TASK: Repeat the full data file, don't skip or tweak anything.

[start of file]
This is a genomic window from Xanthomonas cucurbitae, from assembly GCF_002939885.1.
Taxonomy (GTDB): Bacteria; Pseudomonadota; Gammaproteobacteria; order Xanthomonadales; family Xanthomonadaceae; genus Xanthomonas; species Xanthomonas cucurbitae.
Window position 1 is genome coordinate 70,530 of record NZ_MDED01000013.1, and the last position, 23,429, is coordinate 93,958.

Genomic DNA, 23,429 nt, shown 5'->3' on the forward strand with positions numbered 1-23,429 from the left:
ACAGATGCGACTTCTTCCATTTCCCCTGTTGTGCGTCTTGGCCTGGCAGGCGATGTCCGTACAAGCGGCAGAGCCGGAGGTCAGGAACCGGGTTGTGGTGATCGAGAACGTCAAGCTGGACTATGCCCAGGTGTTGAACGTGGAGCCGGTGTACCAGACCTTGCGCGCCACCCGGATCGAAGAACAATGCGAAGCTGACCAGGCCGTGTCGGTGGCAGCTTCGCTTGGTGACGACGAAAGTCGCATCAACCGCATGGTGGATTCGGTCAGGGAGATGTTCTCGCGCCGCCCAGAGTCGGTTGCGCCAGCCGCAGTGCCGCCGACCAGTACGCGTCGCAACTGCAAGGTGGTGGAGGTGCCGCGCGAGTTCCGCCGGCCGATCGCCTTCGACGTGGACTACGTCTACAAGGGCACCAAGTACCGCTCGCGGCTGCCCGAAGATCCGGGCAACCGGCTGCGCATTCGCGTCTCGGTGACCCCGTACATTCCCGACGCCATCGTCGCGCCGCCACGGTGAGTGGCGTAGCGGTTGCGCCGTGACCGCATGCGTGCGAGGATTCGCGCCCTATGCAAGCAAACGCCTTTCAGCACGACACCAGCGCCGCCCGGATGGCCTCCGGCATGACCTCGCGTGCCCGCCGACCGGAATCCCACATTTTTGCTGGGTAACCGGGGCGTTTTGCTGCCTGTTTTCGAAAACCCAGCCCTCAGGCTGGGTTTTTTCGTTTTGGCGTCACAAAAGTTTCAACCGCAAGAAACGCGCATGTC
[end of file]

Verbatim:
This is a genomic window from Xanthomonas cucurbitae, from assembly GCF_002939885.1.
Taxonomy (GTDB): Bacteria; Pseudomonadota; Gammaproteobacteria; order Xanthomonadales; family Xanthomonadaceae; genus Xanthomonas; species Xanthomonas cucurbitae.
Window position 1 is genome coordinate 70,530 of record NZ_MDED01000013.1, and the last position, 23,429, is coordinate 93,958.

Genomic DNA, 23,429 nt, shown 5'->3' on the forward strand with positions numbered 1-23,429 from the left:
ACAGATGCGACTTCTTCCATTTCCCCTGTTGTGCGTCTTGGCCTGGCAGGCGATGTCCGTACAAGCGGCAGAGCCGGAGGTCAGGAACCGGGTTGTGGTGATCGAGAACGTCAAGCTGGACTATGCCCAGGTGTTGAACGTGGAGCCGGTGTACCAGACCTTGCGCGCCACCCGGATCGAAGAACAATGCGAAGCTGACCAGGCCGTGTCGGTGGCAGCTTCGCTTGGTGACGACGAAAGTCGCATCAACCGCATGGTGGATTCGGTCAGGGAGATGTTCTCGCGCCGCCCAGAGTCGGTTGCGCCAGCCGCAGTGCCGCCGACCAGTACGCGTCGCAACTGCAAGGTGGTGGAGGTGCCGCGCGAGTTCCGCCGGCCGATCGCCTTCGACGTGGACTACGTCTACAAGGGCACCAAGTACCGCTCGCGGCTGCCCGAAGATCCGGGCAACCGGCTGCGCATTCGCGTCTCGGTGACCCCGTACATTCCCGACGCCATCGTCGCGCCGCCACGGTGAGTGGCGTAGCGGTTGCGCCGTGACCGCATGCGTGCGAGGATTCGCGCCCTATGCAAGCAAACGCCTTTCAGCACGACACCAGCGCCGCCCGGATGGCCTCCGGCATGACCTCGCGTGCCCGCCGACCGGAATCCCACATTTTTGCTGGGTAACCGGGGCGTTTTGCTGCCTGTTTTCGAAAACCCAGCCCTCAGGCTGGGTTTTTTCGTTTTGGCGTCACAAAAGTTTCAACCGCAAGAAACGCGCATGTC